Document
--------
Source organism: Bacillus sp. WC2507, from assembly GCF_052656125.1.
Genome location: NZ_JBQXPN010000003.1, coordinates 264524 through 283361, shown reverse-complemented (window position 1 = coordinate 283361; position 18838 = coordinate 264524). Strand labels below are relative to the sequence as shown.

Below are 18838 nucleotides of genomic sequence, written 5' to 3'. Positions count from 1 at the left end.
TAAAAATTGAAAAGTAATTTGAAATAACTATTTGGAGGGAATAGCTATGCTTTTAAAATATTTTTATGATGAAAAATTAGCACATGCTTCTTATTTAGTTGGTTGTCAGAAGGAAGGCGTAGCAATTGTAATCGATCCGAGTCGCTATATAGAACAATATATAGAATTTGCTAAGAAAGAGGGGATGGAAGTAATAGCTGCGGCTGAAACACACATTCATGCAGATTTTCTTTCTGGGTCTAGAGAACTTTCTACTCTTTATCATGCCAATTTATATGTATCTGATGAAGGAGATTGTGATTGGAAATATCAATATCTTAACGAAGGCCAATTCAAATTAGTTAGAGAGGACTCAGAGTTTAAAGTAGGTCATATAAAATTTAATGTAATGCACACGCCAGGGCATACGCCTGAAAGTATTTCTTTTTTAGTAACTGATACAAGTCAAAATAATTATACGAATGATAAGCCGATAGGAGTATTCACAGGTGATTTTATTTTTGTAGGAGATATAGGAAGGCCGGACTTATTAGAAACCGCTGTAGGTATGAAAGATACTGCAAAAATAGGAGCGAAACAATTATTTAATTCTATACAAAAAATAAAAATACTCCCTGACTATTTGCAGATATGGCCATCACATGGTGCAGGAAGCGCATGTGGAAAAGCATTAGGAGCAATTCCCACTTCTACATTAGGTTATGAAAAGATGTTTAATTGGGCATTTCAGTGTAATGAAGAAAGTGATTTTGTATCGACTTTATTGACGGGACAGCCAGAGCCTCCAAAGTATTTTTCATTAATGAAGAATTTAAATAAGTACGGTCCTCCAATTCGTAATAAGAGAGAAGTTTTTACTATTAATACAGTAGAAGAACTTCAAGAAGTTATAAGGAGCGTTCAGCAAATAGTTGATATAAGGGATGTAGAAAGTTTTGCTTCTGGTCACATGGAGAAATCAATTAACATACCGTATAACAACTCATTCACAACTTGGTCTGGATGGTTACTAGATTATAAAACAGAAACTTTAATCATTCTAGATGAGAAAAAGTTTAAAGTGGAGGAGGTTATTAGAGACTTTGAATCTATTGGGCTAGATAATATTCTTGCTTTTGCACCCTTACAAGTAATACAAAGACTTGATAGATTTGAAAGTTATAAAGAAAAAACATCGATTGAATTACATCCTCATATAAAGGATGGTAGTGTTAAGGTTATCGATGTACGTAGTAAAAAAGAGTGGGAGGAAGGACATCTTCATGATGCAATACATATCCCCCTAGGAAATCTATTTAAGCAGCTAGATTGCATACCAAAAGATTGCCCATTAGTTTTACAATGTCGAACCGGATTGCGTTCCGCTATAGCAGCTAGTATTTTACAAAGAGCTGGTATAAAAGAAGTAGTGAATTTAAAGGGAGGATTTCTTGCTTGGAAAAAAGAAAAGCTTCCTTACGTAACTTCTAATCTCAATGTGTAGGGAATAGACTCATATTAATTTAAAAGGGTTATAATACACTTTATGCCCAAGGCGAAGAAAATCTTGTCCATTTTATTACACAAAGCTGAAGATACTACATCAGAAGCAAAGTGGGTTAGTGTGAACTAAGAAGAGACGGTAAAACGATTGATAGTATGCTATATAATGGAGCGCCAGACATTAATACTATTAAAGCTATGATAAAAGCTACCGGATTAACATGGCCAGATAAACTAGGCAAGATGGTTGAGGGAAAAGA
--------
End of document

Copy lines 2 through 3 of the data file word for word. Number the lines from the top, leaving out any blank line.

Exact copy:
Genome location: NZ_JBQXPN010000003.1, coordinates 264524 through 283361, shown reverse-complemented (window position 1 = coordinate 283361; position 18838 = coordinate 264524). Strand labels below are relative to the sequence as shown.

Below are 18838 nucleotides of genomic sequence, written 5' to 3'. Positions count from 1 at the left end.